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Tuesday, 19 November 2019

Graph: Breakdown of Egypt's parliamentary results so far -- winners and runoff hopefuls

Ahram Online presents a breakdown of the results so far in Egypt's parliamentary elections; with second stage runoffs still to come, around half the individual seats are still up for grabs

Ahram Online , Thursday 26 Nov 2015
Elections Photo
A female voter casts her vote inside a polling station (Photo: Mai Shaheen )
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Three-hundred-and-forty-two winners in Egypt's parliamentary elections have been officially named as members of parliament.

The "For the Love of Egypt" electoral list grabbed all 120 party-based list seats.

Another 222 candidates have won individual seats so far in the first stage and the ongoing second stage, according to Ahram Online estimations.

The runoffs for the second stage will take place for Egyptians abroad on 30 November and 1 December, and for resident Egyptians on 1-2 December.

A total of 426 candidates are contesting 213 individual seats; 239 of those are running as independents and the remaining 187 are party affiliated.

The runoffs are taking place in 13 governorates, including Cairo, Qalioubiya, Daqahliya, Menoufiya, North Sinai and South Sinai.

The first phase of the elections took place in October in 14 governorates including Giza, Alexandria, Minya, Sohag and the Red Sea.

The Free Egyptians Party, founded by business tycoon Naguib Sawiris, has the highest number of candidates competing in the coming runoffs with 45 hopefuls, followed by the Wafd Party, Egypt's oldest liberal party, with 43 candidates, while the newly established Future of the Homeland party with 42 ‎candidates. The Salafist Nour Party, which is facing an electoral meltdown compared to its performance in the 2011 elections, has eight candidates in the round.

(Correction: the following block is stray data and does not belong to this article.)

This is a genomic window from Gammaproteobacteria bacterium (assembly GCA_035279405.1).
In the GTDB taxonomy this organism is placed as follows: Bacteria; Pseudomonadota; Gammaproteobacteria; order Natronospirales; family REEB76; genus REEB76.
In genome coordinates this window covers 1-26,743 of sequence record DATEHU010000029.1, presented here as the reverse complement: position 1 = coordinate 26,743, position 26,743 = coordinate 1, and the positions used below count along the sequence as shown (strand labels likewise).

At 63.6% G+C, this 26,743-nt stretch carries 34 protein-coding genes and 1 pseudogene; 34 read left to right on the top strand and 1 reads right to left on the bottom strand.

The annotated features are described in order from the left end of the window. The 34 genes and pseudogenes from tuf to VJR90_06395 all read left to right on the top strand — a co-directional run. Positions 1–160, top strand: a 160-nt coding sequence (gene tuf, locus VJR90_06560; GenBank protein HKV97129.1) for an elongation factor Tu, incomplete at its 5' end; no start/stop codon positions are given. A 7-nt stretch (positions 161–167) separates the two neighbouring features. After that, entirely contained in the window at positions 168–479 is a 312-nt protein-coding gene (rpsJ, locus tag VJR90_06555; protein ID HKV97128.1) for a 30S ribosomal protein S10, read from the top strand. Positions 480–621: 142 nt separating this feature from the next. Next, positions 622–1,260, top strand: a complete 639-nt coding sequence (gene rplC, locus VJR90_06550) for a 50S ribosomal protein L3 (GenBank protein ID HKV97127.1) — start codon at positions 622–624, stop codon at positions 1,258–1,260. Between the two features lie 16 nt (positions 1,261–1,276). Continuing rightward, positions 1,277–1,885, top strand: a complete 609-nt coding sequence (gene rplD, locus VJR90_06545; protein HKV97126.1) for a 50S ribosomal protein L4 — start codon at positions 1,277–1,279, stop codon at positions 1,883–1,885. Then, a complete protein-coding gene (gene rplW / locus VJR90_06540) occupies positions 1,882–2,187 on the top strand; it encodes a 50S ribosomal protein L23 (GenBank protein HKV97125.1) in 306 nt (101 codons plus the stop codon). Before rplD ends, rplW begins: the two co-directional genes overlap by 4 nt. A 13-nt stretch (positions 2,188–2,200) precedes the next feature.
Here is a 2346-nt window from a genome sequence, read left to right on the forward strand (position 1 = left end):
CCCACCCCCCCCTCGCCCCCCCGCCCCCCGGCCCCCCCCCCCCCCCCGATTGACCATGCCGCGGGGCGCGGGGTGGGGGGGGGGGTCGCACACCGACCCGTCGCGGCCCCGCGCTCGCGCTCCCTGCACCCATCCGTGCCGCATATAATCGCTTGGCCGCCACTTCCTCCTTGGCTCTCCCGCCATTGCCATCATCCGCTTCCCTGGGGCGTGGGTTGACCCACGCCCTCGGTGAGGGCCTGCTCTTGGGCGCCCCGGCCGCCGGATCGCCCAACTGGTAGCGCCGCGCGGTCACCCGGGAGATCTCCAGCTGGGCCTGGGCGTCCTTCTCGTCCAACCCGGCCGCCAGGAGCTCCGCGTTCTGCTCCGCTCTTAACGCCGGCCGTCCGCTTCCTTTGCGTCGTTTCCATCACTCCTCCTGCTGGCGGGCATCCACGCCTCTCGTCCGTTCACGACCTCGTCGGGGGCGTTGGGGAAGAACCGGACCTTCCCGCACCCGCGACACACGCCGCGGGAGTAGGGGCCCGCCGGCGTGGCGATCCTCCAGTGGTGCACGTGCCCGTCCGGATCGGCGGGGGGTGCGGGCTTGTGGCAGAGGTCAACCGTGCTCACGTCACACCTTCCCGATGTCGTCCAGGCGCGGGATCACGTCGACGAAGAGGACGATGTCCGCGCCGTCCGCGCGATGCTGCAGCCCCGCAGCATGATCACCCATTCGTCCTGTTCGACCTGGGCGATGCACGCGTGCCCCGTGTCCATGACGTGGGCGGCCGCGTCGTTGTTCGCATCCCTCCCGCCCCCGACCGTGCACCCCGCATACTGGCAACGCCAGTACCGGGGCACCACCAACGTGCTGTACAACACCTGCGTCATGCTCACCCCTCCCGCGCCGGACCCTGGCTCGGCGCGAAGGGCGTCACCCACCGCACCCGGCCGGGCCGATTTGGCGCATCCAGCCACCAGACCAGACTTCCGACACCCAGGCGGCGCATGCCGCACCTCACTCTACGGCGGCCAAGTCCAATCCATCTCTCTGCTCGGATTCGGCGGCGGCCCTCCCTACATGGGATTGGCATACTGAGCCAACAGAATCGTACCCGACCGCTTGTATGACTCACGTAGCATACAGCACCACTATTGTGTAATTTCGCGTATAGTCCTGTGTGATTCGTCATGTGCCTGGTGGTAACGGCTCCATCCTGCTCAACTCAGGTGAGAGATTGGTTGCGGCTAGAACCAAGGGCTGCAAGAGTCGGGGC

There are 62 candidates for individual seats representing other parties, including the Protectors of the Homeland Party, which has three candidates in the runoffs, and the Conference Party, founded by former foreign secretary Amr Moussa, which has two.

Some offshoots of the former ruling National Democratic Party also managed to ‎make it to the runoffs. Some prominent independent candidates also made it to the runoffs, including Mortada Mansour, a controversial lawyer and chairman of Cairo's Zamalek Club, who is representing the Free Egyptians Party, as well as Tawfik Okasha, a controversial TV host, who is running without party affiliation.

Eight candidates out of nine who secured individual seats in the first leg of the second stage were independents, while the remaining one is a member of the Wafd Party.

The For the Love of Egypt list won all 60 party-list seats available in the second stage, after contesting the 45 seats in the Cairo, South and Middle Delta constituency and the 15 seats in East Delta.

The pro-Sisi list is led by some former state officials including Major General Sameh Seif El-Yazal, a former military intelligence officer, and Mohamed El-Orabi, a former foreign minister, as well as Osama Heikal, a former information minister.

According to the High Elections Committee, the turnout in the first round of the second stage of the polls was 29.83 percent, compared to a total turnout of 26.5 percent in the first stage.

The HEC will announce the final results on 4 December. 

Elections Photo

Elections Photo

Elections Photo

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Al
27-11-2015 05:16pm
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No matter how we spin it
It's the same incompetent corrupt Mubarak-Sisi-Army clan coming back to the table! When one thinks Egypt could not get any worse with the economy, security, and democracy; more incompetent corrupt cronies are joining the pack!!
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Al
29-11-2015 05:58pm
0-
1+
George, no disagreement
In a country of 90 m people plus the millions living abroad there are many competent people to run for office, including the office of the president. The sad reality is these competent Egyptians are "discouraged" from serving. Someone like Mohamed El-Erian would make a great president or PM to rescue Egypt from the Economic collapse this incompetent government is presiding on!
George Mickhail
28-11-2015 03:43pm
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NOT ALL Egyptians are BAD!
It is rather illogical to argue that ALL Egyptians who would like to serve their country in the Government and its institutions, such as the Military and the Police - are ALL bad in a country of 90+ million people.
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